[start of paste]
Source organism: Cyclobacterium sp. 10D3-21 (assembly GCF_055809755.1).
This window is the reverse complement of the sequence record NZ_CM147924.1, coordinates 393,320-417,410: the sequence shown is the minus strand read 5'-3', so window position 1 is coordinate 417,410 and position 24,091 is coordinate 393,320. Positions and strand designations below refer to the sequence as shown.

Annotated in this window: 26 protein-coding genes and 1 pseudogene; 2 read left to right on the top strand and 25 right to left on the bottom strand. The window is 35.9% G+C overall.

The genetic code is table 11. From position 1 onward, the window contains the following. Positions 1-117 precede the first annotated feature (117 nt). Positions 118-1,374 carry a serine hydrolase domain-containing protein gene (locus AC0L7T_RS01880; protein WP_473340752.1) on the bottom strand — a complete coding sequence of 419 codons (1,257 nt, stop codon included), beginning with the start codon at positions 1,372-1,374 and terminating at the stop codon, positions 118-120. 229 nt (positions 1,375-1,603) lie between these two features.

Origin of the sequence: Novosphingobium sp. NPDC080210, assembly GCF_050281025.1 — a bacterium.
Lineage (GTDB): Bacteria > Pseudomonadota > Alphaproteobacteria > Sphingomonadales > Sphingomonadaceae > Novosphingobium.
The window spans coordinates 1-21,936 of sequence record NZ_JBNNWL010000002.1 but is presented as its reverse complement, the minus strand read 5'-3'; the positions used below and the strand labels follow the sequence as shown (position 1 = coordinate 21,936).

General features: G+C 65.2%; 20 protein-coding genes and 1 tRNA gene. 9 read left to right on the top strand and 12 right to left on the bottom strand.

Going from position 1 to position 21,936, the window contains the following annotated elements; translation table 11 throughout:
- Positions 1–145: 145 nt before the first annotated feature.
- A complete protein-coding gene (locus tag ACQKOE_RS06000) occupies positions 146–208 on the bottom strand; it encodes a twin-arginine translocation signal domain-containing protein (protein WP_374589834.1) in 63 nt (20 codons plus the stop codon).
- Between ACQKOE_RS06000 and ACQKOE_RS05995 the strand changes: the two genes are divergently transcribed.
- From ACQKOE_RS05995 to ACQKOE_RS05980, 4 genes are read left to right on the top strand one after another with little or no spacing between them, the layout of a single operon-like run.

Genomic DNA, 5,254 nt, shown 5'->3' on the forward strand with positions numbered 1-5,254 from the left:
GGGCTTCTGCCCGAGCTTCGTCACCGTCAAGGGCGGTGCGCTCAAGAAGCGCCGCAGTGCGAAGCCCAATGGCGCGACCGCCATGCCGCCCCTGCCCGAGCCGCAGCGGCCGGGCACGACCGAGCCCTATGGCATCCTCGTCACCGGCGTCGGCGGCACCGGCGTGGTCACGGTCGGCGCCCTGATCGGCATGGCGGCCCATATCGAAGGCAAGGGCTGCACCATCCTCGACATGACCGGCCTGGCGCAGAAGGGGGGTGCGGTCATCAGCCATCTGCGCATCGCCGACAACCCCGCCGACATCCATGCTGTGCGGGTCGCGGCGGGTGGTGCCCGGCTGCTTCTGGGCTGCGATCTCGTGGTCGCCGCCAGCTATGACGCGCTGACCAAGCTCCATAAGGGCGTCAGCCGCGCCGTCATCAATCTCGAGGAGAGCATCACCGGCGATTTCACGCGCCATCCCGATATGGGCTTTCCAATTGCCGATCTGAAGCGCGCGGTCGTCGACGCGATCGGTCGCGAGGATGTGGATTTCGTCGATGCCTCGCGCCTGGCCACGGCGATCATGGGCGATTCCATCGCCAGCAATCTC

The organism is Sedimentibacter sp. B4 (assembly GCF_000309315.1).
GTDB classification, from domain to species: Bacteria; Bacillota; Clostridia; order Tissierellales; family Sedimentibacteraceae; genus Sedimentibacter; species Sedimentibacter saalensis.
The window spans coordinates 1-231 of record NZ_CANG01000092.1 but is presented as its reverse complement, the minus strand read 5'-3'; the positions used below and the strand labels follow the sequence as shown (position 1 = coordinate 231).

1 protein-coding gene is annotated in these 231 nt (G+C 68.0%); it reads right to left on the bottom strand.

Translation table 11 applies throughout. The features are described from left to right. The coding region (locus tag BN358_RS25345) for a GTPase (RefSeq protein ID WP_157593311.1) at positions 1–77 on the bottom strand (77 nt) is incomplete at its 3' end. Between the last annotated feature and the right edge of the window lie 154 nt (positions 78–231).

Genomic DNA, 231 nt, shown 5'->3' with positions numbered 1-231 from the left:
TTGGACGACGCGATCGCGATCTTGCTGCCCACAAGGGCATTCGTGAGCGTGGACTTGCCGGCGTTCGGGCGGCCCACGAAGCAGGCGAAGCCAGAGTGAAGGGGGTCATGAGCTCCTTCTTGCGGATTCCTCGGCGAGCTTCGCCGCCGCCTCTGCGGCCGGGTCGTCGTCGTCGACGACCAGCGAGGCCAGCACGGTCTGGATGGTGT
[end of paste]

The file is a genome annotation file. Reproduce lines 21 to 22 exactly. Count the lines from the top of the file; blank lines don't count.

Genomic DNA, 231 nt, shown 5'->3' with positions numbered 1-231 from the left:
TTGGACGACGCGATCGCGATCTTGCTGCCCACAAGGGCATTCGTGAGCGTGGACTTGCCGGCGTTCGGGCGGCCCACGAAGCAGGCGAAGCCAGAGTGAAGGGGGTCATGAGCTCCTTCTTGCGGATTCCTCGGCGAGCTTCGCCGCCGCCTCTGCGGCCGGGTCGTCGTCGTCGACGACCAGCGAGGCCAGCACGGTCTGGATGGTGT